Mohs surgery offers the highest cure rates for all non-melanoma skin cancers. For certain cases of the most common types of skin cancer — squamous cell carcinoma and basal cell carcinoma — the cure rate can be as high as 99 percent.
Mohs surgery is a highly specialized surgical technique used to treat non-melanoma skin cancers in which the surgeon removes all of the visible cancer, plus a small margin of the surrounding healthy tissue and examines it to ensure that all cancer cells have been removed at the time of surgery.
During Mohs micrographic surgery — named after Dr. Frederic Mohs, who first performed it in the 1930s — cancer is removed from the skin layer by layer until all cancerous cells have been removed. This type of surgery is most commonly used for cancers that have a high risk of re-occurrence. This technique allows for complete removal of the skin cancer while minimizing the removal of surrounding healthy skin.
A rare and aggressive form of skin cancer, sebaceous carcinoma is sometimes referred to as sebaceous gland carcinoma, sebaceous gland adenocarcinoma or meibomian gland carcinoma.
Sebaceous carcinoma can develop in any sebaceous glands, which lubricate the skin, but it most often begins on or around the eyelids. If it is found and treated early, treatment is often successful. However, if sebaceous carcinoma spreads, it can be deadly.
Because sebaceous carcinoma can appear to be a benign growth such as a stye, diagnosis is often delayed, which increases the risk of death. If you notice a growth on your eyelid, it’s important to make an appointment with your dermatologist. The sooner sebaceous carcinoma is diagnosed and treated, the better the outcome.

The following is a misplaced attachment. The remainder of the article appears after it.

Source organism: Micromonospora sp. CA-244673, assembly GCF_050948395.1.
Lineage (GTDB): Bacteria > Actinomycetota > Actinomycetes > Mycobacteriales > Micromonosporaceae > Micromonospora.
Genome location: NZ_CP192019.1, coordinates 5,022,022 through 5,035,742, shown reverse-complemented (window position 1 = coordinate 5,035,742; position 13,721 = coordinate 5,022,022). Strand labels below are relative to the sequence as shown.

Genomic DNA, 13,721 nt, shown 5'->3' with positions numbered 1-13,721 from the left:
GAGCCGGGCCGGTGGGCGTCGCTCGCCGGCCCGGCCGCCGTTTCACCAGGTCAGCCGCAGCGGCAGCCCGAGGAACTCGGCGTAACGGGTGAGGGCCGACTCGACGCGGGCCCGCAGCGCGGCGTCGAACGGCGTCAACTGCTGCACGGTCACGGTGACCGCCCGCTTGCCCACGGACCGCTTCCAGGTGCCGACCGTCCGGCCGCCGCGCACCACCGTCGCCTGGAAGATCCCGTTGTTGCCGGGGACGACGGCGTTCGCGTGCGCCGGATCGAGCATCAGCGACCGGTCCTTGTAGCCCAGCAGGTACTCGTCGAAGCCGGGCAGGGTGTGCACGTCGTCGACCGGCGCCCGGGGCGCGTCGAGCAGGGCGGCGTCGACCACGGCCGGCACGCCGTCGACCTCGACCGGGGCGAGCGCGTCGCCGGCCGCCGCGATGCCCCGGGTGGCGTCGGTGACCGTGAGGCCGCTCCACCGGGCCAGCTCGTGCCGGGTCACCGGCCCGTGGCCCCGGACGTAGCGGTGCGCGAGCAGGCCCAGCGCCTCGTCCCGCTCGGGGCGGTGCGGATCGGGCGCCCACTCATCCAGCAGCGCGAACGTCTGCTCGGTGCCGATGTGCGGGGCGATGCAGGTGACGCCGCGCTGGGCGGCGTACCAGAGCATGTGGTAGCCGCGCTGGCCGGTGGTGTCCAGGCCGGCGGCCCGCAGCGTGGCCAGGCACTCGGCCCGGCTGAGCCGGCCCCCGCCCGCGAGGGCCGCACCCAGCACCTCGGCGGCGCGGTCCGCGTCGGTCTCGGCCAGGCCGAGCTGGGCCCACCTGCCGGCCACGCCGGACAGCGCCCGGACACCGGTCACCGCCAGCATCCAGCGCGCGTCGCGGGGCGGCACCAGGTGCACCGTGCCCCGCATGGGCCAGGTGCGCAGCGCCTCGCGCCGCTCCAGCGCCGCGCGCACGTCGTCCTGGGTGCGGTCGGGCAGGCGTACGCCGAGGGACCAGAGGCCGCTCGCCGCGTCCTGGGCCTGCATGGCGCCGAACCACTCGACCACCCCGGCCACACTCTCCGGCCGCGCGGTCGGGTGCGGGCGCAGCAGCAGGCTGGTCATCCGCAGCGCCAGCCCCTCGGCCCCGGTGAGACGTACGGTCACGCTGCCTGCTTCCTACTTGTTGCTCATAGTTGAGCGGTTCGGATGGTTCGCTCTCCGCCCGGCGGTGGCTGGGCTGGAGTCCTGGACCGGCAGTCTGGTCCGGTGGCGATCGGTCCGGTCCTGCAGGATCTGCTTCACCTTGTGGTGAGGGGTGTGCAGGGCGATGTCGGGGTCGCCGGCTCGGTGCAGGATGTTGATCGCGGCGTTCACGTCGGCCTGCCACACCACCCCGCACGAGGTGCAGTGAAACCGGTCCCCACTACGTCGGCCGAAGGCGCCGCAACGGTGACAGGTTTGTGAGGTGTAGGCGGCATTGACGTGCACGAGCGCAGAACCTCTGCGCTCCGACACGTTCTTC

Skin cancer is the most common form of cancer in the U.S. with more than 3.5 million cases diagnosed each year.
Skin cancer is the result of uncontrolled growth of abnormal skin cells that takes place when skin cells suffer DNA damage and then mutate, causing them to multiply rapidly and form malignant (cancerous) tumors. Most skin cancers develop on the visible outer layer of the skin (the epidermis), particularly on sun-exposed areas such as the face, head, hands, arms and legs. They are usually easy to detect with a skin examination, which increases the chances of early diagnosis.
There are different types of skin cancer, each named for the type of skin cell from which they originate. The most common type of skin cancer is basal cell carcinoma. Almost one million new cases of basal cell carcinoma are diagnosed each year in the U.S. Most skin cancers fall into one of three categories:
There are often warning signs that cancer is developing. The most common are pre-cancerous lesions called actinic keratoses that often develop on sun-exposed areas. These tumors replace normal surrounding tissue and generally do not spread to other areas.
Skin cancer is considered low risk when the affected cells remain clustered in a single group. Both basal cell carcinoma and squamous cell carcinoma are rarely life-threatening.
Skin cancer is considered a high risk when cells have invaded surrounding tissues. The third most common skin cancer, malignant melanoma, can be life-threatening if not diagnosed and treated early.
If skin cancer is detected before it has spread to surrounding tissues, the chances of a complete recovery and cure are excellent. High-risk forms of cancer like melanoma require more aggressive treatments.
Squamous Cell Carcinoma is a common form of skin cancer that develops in the squamous cells that make up the outer layer of the skin. Although it is usually not life-threatening, it can be aggressive in some cases.
If left untreated, squamous cell carcinoma can grow large or spread to other parts of your body, causing serious complications.